As mentioned previously, DVDs are an investment, and one that must be protected through proper care and maintenance. What follows is a list of simple tips to help you ensure your collection lasts functionally for years to come.
When it comes to cursory treatment of a DVD, trust your instincts. Blowing of visible traces of dust is the typical first course of action, followed by a wipe-down with a soft, dry cloth (shirt tails are ideal, so long as they’re clean and not too coarse). Remember to wipe towards the edges of the disc rather than around the center.
If a liquid is needed for DVD cleaning, anything water based should serve your purposes, so long as you are thorough in drying the disc off afterwards. In this same vein, there are several methods of buffing out scratches from a DVD. Toothpaste has proven effective in handling lighter scratches, while metal polish can see to some of the deeper scratches. These methods are advised strictly for when a disc has been rendered faulty or inoperative by a clear scratch, however, as opposed to simple superficial markings.
Once a DVD is clean, the next factor for consideration is storage. For the most part, the case your DVD comes in should be sufficient for storage purposes. It is important to look out for damaged cases, especially those where shards of plastic have broken off into the inside of the case. This can result in damage to the disc during shipment to stores or homes, especially if the product is used. Thus, the first course of action when buying a DVD is opening it to inspect the overall structural integrity of the disc and case.
Speaking of case integrity, the most important aspect of a DVD’s case, short of sufficient protection, is ease of access. With some cases it can be difficult to remove the disc, the act ulimately involving bending the DVD which can lead to delamination. When possible, seek out DVD cases that utilize a release mechanisim, or at the very least allow the DVD to be extracted without too much force.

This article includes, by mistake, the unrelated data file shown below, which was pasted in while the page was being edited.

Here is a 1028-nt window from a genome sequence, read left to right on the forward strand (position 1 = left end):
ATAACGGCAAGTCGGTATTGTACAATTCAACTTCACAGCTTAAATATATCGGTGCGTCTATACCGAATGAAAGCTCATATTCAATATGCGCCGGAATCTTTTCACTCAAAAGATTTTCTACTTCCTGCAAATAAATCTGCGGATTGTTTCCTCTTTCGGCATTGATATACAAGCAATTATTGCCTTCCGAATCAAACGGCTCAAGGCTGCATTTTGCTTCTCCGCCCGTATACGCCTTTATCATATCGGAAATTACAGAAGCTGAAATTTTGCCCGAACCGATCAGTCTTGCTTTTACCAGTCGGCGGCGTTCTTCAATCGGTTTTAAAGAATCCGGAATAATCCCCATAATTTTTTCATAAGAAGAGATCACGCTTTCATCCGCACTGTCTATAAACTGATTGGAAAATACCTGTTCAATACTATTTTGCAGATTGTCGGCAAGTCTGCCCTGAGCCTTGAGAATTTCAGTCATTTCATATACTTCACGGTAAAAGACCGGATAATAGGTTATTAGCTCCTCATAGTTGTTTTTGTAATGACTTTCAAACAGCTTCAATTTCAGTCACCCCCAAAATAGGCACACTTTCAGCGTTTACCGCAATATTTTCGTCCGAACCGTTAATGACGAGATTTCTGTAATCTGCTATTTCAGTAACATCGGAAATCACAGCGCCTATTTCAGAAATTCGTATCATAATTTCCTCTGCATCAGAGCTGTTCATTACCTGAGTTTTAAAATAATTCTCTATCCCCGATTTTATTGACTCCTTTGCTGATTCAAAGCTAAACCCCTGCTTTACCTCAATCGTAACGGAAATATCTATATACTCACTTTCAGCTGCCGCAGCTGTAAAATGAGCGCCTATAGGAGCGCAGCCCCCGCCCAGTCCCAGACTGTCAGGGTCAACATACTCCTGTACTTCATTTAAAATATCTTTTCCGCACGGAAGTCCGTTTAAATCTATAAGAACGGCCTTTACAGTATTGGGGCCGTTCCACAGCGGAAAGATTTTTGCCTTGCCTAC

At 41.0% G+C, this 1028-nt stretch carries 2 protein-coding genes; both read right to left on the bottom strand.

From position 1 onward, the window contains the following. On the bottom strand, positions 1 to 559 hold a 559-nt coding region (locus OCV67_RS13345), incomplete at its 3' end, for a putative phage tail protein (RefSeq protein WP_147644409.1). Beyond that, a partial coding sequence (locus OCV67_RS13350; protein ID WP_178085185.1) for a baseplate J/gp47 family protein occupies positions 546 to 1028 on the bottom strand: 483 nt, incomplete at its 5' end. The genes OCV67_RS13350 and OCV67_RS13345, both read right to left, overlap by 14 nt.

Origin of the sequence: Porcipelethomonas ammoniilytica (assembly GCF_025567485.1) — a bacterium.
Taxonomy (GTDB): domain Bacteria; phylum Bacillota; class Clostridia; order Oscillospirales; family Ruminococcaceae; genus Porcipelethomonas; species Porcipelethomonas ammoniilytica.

Arranging DVDs is a simple prospect as well, though one worth consideration. Since applied pressure has been known to cause delamination in discs, it’s advisable that you not pile your cases one on top of the other, but upright and side-by-side on a shelf. Likewise, don’t pack DVDs too tightly onto a shelf, as it makes them more difficult to retrieve and arrange, and can revive the issue of applied pressure affecting the discs.
Matters become a bit more complicated when dealing with long-term storage. Wherever you plan on keeping your DVDs, make sure it’s an environment of average temperature and humidity, as extremes in either can gradually affect the discs. The packaging of a DVD must also be taken into consideration: some box sets are more delicate than others and may be prone to the same risks as the DVDs they house. What’s more, paper inserts or booklets can contain moisture that, over long periods of time, may be released on the disc and affect its playability.
Touching back on the multi-disc sets, some cases may house multiple discs that can rub up against each other during travel or storage. It may be worth considering investing in generic DVD cases, or utilizing disc sleeves for travel purposes.
All these suggestions are subject to the specific circumstances of each DVD collector. Whatever your approach to DVD collecting, the ability to enjoy your purchases in essential and must never be overlooked.